I like playing rogues a lot so always liked the bow but often you don't get a chance to use it effectively cos the battles are set up so that your half closed into combat by the map the DM has for the encounter. There was another time I remember where in old D&DV2 one of the party had a monk with extremely fast move rate but it never came into play unless there was the space to work it.

    I don't do modern stuff but I imagine that it would make even more of a difference with artillery and snipers.

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      RPMiller is offline
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    Quote Originally Posted by Redrobes View Post
    I don't do modern stuff but I imagine that it would make even more of a difference with artillery and snipers.
    Or Super Speedsters and Energy Projectors.
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      Ceraus is offline
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    Quote Originally Posted by RPMiller View Post
    Those types of maps really show the strength of a VTT. I can save on printing by simply dropping them into a VTT and playing on them that way. I can move around easily in the map and do not have to worry about table/floor space. I would be curious if people are actually printing the maps or are using them in a VTT.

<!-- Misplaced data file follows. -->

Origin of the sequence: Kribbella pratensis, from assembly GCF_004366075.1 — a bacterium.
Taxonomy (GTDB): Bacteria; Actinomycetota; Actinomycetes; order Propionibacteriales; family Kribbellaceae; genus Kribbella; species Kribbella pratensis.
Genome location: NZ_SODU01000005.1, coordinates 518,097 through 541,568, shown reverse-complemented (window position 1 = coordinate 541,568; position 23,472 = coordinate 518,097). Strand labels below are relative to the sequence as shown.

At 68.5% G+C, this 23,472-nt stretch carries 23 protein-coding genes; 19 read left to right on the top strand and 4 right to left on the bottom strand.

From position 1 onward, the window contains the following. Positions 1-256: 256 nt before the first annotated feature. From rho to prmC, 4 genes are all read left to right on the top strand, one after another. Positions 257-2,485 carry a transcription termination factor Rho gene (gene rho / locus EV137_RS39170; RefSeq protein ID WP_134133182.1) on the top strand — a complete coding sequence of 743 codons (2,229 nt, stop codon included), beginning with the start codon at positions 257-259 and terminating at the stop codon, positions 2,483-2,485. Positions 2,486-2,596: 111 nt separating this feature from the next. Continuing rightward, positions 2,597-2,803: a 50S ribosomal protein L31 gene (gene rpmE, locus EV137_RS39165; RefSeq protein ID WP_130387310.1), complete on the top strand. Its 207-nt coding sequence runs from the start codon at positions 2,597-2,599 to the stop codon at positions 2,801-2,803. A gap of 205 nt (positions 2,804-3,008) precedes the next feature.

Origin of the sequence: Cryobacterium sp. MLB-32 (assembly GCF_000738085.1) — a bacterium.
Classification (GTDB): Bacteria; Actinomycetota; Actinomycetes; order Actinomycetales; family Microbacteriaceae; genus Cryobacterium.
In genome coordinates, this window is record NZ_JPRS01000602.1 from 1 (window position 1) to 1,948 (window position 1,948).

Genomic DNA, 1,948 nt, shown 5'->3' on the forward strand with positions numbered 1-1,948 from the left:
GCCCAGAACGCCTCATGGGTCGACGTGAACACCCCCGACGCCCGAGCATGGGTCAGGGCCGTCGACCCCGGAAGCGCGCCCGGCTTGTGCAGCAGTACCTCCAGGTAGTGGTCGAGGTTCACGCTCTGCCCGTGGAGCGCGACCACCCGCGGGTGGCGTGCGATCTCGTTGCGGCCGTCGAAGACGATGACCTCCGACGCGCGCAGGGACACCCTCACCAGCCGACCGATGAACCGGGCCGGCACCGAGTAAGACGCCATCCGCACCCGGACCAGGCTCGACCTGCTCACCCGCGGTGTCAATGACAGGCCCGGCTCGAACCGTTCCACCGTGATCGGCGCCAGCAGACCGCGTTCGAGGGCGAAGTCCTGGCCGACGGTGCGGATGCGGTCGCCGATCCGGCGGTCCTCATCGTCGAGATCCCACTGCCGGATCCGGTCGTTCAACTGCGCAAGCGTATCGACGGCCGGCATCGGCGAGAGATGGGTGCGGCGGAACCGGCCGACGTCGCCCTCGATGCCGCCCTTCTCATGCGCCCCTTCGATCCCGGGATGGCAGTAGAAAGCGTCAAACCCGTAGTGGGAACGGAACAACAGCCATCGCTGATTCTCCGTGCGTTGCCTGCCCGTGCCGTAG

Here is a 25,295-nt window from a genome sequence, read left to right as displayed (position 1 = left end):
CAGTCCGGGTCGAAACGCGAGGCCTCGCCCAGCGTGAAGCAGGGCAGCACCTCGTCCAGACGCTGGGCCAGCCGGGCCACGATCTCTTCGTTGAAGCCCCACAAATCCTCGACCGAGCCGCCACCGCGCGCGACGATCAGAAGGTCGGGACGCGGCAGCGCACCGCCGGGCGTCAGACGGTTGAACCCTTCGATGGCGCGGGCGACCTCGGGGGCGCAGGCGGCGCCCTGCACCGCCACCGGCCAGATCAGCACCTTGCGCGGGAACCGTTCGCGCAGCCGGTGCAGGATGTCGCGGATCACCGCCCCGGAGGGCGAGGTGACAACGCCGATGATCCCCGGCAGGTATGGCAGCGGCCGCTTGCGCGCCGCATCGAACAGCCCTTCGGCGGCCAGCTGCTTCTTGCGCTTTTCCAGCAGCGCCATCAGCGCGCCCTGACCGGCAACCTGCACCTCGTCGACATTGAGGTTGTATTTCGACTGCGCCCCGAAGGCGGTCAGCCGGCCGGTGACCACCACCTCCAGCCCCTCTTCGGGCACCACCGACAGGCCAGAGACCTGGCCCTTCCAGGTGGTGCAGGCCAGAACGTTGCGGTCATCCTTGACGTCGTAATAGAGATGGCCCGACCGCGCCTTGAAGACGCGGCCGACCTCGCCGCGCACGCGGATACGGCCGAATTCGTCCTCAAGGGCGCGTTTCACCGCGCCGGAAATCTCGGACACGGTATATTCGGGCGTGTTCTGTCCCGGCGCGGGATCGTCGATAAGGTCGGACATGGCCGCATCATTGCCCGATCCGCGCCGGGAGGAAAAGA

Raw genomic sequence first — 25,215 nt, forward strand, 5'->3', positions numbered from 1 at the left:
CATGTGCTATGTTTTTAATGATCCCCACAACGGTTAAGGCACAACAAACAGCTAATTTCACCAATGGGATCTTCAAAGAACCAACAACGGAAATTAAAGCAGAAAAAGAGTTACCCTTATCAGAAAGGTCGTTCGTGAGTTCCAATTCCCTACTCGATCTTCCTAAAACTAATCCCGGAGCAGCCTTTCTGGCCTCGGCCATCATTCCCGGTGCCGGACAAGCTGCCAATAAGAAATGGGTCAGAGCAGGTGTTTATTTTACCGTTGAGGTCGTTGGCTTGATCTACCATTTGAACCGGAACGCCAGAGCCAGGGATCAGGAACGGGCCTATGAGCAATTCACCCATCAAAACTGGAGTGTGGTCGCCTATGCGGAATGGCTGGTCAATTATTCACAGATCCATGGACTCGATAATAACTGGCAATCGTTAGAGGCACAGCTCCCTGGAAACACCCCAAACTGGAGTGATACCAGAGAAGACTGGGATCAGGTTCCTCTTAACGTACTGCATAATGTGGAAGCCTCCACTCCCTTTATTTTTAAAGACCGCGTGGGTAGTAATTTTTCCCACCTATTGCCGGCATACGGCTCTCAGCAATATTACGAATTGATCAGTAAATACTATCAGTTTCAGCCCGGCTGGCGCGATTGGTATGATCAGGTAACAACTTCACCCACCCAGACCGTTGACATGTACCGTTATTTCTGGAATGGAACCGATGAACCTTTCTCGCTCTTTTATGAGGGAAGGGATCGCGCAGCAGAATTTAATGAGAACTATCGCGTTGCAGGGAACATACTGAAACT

That mall one sounds incredible!!! It could easily be used in any modern setting. I would likely use it in a Superhero game.
    Agree with all of the above (including the mall). I figure people use printable material in their VVT and use VTT objects and tilesets to make printable maps.

    The best part, though: no minis. I know they're beautiful to look at and fun to manipulate, but they're really limiting. They force you to use their scale and lose much worth when paired with minis that don't corrrespond to the creature they represent or just with things other than minis.

    Over the years, I've seen in use minis, LEGO figures, LEGO blocks, coins, assorted junk and chess pieces.

    Switching to VTT, you can just put a relevant border (I like blue for players, red for enemies) around an easily-editable image found on the internet. I use World of Warcraft icons for humanoids, representing them as their weapon of choice (very efficient). Monsters just get their picture framed.